The fatal shootings were captured on video and sparked protests across the nation, and charges that white police officers unfairly target minorities.

On Wednesday, Obama will meet with law enforcement officials, civil rights leaders, activists, academics and political leaders from across the country to discuss ways to restore trust in communities where tension exists between law enforcement officials and residents they are sworn to protect.

The sniper, Micah Johnson, killed the police officers during a rally by the Black Lives Matter, a grass-roots movement trying to pressure political leaders to take action on police brutality and criminal justice reform.

The president has strongly condemned the use of violence during demonstrations, but he has expressed sympathy for their cause.

“I think the president has been very, very clear on a number of occasions about his support for the Black Lives Matter movement,” Francois said. “Yes, there are times when he’s challenged their tactics, but at the end of the day, he’s always been very clear that he’s in support of the ultimate goal.”

Investigators are looking into Johnson’s background. The Army reserve veteran died when police used a robot armed with explosives against him.

“We’re convinced that this suspect had other plans, and thought that what he was doing was righteous and believed that he was going to target law enforcement, make us pay for what he saw as law enforcement’s efforts to punish people of color,” said Dallas police chief David Brown.

Bomb-making materials and a rambling journal were found at Johnson’s home during a search. (VOA)

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  • Aparna Gupta

    Racial discrimination should be condemned by every nation. This move by US is really commendable.

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Pakistan Reacts Sharply To U.S. Religious Freedom Charges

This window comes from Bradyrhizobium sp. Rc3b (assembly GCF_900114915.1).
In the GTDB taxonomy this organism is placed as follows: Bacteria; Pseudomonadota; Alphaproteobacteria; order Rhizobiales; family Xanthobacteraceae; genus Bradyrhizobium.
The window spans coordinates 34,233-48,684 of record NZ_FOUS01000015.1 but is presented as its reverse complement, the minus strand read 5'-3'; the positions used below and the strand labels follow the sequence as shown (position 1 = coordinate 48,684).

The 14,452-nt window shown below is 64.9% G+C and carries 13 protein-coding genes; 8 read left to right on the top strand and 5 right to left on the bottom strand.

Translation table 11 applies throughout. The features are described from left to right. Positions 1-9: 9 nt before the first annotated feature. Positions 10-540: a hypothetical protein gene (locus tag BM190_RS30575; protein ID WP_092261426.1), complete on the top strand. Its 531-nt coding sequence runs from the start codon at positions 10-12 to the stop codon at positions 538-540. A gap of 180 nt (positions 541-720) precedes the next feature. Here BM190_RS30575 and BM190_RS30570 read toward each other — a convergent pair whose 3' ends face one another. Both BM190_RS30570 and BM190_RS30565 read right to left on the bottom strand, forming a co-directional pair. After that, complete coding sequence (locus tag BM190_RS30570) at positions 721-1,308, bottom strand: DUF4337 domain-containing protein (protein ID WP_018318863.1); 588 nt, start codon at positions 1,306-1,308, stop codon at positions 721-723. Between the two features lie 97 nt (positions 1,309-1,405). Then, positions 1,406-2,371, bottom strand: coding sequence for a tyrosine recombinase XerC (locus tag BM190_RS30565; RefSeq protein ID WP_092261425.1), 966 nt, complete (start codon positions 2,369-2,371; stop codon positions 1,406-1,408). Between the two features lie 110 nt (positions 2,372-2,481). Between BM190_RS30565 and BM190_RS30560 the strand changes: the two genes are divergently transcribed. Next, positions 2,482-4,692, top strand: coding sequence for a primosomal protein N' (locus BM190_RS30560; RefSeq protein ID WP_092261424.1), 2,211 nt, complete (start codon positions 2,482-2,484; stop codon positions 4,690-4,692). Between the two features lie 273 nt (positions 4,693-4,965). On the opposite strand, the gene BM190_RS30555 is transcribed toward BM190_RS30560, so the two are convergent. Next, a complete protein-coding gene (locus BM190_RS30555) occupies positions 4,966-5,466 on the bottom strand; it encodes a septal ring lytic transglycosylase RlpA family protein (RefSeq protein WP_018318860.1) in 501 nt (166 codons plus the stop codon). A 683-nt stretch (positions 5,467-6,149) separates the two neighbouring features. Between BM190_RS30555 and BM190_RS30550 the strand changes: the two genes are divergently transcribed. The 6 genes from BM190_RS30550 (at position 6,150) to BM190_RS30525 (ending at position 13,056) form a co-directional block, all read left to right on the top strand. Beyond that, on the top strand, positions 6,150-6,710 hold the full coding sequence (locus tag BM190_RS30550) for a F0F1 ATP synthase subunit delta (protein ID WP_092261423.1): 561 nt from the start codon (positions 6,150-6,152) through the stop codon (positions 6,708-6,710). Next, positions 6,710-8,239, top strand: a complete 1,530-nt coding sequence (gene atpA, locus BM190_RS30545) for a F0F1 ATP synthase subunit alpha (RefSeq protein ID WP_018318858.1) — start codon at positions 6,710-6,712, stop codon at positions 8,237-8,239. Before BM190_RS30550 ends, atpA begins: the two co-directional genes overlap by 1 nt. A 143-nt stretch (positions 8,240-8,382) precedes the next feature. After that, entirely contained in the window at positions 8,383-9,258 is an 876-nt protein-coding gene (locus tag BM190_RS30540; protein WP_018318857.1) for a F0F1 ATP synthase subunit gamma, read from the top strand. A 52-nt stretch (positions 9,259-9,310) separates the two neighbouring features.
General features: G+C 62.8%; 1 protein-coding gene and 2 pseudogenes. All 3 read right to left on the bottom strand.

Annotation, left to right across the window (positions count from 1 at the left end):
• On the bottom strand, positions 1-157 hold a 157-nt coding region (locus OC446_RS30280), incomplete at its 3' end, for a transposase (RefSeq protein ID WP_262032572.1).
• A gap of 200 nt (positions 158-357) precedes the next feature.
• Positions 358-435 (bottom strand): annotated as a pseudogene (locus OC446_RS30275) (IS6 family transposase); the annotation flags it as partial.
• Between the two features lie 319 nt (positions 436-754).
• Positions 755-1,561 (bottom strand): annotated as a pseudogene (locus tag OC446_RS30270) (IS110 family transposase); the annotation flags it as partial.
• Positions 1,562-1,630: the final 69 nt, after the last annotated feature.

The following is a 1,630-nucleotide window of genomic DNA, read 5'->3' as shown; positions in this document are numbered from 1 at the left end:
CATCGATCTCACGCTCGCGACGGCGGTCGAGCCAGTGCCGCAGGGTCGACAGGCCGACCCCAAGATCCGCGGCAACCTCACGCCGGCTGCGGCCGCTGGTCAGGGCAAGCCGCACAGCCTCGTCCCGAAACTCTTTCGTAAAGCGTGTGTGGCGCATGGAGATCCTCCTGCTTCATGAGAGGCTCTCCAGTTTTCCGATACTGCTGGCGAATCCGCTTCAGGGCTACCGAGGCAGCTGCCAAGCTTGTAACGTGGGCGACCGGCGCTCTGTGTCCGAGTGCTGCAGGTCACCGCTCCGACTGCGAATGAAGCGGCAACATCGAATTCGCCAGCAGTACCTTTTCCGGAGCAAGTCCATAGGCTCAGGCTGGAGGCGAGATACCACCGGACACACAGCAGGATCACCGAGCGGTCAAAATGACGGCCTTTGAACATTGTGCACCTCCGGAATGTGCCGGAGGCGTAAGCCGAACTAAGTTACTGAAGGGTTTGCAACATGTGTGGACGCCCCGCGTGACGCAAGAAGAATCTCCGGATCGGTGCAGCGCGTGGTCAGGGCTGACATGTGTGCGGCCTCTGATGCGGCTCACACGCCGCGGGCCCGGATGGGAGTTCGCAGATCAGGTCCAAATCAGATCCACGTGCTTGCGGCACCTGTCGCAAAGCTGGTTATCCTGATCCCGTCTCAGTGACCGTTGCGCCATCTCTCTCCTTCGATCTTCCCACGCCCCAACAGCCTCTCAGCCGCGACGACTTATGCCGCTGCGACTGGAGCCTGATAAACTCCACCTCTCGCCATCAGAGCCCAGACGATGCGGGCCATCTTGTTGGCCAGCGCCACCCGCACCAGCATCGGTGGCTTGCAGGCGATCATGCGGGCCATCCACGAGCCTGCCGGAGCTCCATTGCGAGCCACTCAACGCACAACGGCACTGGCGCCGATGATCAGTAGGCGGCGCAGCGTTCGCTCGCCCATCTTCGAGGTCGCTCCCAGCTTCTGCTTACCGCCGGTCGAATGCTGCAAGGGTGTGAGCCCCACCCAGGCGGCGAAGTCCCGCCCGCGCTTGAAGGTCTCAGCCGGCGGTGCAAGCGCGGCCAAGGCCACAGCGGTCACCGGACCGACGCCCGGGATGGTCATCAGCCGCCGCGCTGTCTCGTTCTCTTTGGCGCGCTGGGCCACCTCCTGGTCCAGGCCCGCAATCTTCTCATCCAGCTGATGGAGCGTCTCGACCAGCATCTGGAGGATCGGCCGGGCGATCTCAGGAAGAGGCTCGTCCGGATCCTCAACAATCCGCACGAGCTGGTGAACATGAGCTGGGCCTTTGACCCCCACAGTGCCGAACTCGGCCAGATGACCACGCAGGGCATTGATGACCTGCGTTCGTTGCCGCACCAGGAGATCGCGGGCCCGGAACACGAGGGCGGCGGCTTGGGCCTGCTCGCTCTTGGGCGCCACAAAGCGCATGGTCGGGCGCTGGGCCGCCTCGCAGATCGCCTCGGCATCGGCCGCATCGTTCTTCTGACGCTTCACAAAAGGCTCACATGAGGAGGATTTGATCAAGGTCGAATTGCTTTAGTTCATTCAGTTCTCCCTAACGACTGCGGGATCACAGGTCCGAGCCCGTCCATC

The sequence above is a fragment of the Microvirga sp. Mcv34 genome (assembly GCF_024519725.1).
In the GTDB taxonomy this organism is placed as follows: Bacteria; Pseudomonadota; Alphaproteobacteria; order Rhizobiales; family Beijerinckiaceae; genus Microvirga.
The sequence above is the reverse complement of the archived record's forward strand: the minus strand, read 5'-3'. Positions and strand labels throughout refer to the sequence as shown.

China, Eritrea, Iran, Myanmar, North Korea, Sudan, Saudi Arabia, Tajikistan and Turkmenistan are also included in the U.S. list of countries accused

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A Pakistani nun holds a candle during a vigil for victims of a deadly suicide bombing in a park, March 28, 2016, in Lahore. VOA

Pakistan is denouncing a U.S. decision to place it on a list of countries Washington says are the worst offenders of religious freedom.

“Pakistan does not need counsel by any individual country how to protect the rights of its minorities… there are serious questions on the credentials and impartiality of the self proclaimed jury involved in this unwarranted exercise,” the Foreign Ministry said Wednesday in a strongly-worded statement.

The reaction comes a day after Secretary of State Mike Pompeo announced his designation of “countries of particular concern” that allegedly have engaged in or tolerated ”systematic, ongoing, and egregious violations of religious freedom.”

Freedom Violations

The countries on the blacklist are exposed to punitive sanctions, but Pompeo waived them for Pakistan, citing U.S. national interests.

Pakistan had until now been on a U.S. watch list for governments that have “engaged in or tolerated” severe violations of religious freedom.

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Pakistani volunteers collect debris from an Ahmadi mosque demolished by an angry mob, in the eastern city of Sialkot. VOA

While rebuking Tuesday’s U.S. pronouncement as “unilateral and politically motivated,” the Pakistani Foreign Ministry noted Pakistan is “a multi-religious and pluralistic society” of more than 200 million people, mostly Muslims.